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Telecoms & Networks News South Africa

DCDT overhauls radio frequency spectrum policy

The Department of Communications and Digital Technologies has published the Next Generation Radio Frequency Spectrum Policy, which promises to significantly alter the country's telecommunications landscape, in the Government Gazette. This policy brings about crucial changes in spectrum allocation, licensing, and usage with the aims of promoting economic development, expanding broadband access, and enhancing market competition.
Minister Mondli Gungubele delivered an opening keynote at Africa Tech Week.
Minister Mondli Gungubele delivered an opening keynote at Africa Tech Week.

A major highlight of the new policy is its focus on bridging the digital divide. It mandates the provision of free basic data to indigent households and seeks to improve broadband infrastructure in underserved areas.

This will be achieved particularly through the development of alternative network infrastructures such as community networks and public Wi-Fi.

Additionally, the policy encourages the phasing out of outdated 2G and 3G networks to reallocate spectrum for more efficient technologies like 5G.

A hybrid approach to spectrum licensing will combine auctions with administrative assignments, with a "use it or share it" principle to prevent spectrum hoarding and allows for spectrum trading and sharing under certain conditions, aiming to maximise spectrum utilisation.

This comprehensive spectrum policy will support spectrum allocation and licensing across a diverse range of industries, including fixed mobile, broadcasting, aeronautical and marine, research and development, and community access.

The strategy seems designed to ensure equitable distribution of spectrum and to facilitate the sector's transformation, ensuring that digital connectivity extends to even the most remote areas of the country.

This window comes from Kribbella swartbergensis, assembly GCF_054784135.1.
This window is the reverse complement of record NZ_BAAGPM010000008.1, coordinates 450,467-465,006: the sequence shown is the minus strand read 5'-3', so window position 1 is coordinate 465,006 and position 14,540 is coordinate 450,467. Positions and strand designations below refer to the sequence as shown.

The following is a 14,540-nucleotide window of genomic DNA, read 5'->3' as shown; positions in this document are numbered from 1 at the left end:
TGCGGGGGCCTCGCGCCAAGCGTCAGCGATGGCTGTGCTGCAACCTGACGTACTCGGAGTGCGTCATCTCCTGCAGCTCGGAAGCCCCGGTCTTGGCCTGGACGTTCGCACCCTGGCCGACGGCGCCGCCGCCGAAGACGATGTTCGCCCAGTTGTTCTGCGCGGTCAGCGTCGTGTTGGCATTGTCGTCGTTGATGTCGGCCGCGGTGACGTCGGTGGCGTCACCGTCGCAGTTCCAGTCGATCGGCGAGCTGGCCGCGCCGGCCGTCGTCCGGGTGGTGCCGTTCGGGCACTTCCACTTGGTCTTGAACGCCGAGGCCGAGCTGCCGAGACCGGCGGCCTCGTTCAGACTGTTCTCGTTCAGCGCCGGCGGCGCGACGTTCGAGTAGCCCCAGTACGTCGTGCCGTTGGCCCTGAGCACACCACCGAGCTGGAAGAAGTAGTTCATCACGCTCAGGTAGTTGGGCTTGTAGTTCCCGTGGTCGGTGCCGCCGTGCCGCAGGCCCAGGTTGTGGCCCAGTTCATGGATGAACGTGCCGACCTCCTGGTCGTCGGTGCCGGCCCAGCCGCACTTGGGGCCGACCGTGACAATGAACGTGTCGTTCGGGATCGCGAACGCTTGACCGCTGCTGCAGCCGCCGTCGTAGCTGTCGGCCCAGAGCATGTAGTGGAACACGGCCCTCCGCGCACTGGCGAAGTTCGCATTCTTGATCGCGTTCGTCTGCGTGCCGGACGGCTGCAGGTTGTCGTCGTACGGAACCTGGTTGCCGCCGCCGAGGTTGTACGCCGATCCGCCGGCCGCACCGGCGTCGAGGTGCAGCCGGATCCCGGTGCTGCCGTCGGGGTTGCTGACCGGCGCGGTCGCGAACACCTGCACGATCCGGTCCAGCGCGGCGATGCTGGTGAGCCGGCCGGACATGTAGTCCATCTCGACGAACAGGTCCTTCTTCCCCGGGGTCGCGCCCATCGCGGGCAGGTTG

Previous shortcomings

The new policy also addresses the shortcomings identified in the 2016 National Information and Communications Technology White Paper and sets the stage for amending sections of the Electronic Communications Act of 2005 to clarify and streamline the roles and responsibilities between the minister and the Independent Communications Authority of South Africa (Icasa) to help reduce inefficiencies from the past.

Local operators will see the dismantling of the exclusive spectrum regime that has traditionally favoured a few major players.

Looking ahead, the revised policy includes provisions for services and applications from vertical industries such as agriculture, education, health, manufacturing, and mining, reflecting a comprehensive vision of the sector's future needs and ensuring that the telecommunications infrastructure can support a wide range of applications.

The policy update is a much-needed step in modernising South Africa's telecommunications sector.

About Lindsey Schutters

Lindsey is the editor for ICT, Construction&Engineering and Energy&Mining at Bizcommunity
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